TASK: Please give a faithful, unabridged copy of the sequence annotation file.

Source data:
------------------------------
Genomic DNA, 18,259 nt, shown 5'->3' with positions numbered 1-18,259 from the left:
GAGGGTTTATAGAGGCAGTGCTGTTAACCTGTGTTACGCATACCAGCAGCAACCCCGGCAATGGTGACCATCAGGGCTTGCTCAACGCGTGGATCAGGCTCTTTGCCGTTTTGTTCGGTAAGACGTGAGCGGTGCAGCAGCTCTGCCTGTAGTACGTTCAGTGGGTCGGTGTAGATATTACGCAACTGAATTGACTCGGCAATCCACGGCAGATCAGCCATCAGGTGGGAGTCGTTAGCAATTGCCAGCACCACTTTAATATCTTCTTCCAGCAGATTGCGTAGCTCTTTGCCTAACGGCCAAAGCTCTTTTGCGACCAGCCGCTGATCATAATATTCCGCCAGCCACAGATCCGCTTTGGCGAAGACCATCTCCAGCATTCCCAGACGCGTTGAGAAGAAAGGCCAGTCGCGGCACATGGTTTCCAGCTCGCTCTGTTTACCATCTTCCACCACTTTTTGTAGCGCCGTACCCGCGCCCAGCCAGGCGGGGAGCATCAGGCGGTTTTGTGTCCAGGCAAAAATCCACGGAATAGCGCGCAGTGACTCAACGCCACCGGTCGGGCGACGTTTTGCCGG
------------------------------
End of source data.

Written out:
Genomic DNA, 18,259 nt, shown 5'->3' with positions numbered 1-18,259 from the left:
GAGGGTTTATAGAGGCAGTGCTGTTAACCTGTGTTACGCATACCAGCAGCAACCCCGGCAATGGTGACCATCAGGGCTTGCTCAACGCGTGGATCAGGCTCTTTGCCGTTTTGTTCGGTAAGACGTGAGCGGTGCAGCAGCTCTGCCTGTAGTACGTTCAGTGGGTCGGTGTAGATATTACGCAACTGAATTGACTCGGCAATCCACGGCAGATCAGCCATCAGGTGGGAGTCGTTAGCAATTGCCAGCACCACTTTAATATCTTCTTCCAGCAGATTGCGTAGCTCTTTGCCTAACGGCCAAAGCTCTTTTGCGACCAGCCGCTGATCATAATATTCCGCCAGCCACAGATCCGCTTTGGCGAAGACCATCTCCAGCATTCCCAGACGCGTTGAGAAGAAAGGCCAGTCGCGGCACATGGTTTCCAGCTCGCTCTGTTTACCATCTTCCACCACTTTTTGTAGCGCCGTACCCGCGCCCAGCCAGGCGGGGAGCATCAGGCGGTTTTGTGTCCAGGCAAAAATCCACGGAATAGCGCGCAGTGACTCAACGCCACCGGTCGGGCGACGTTTTGCCGG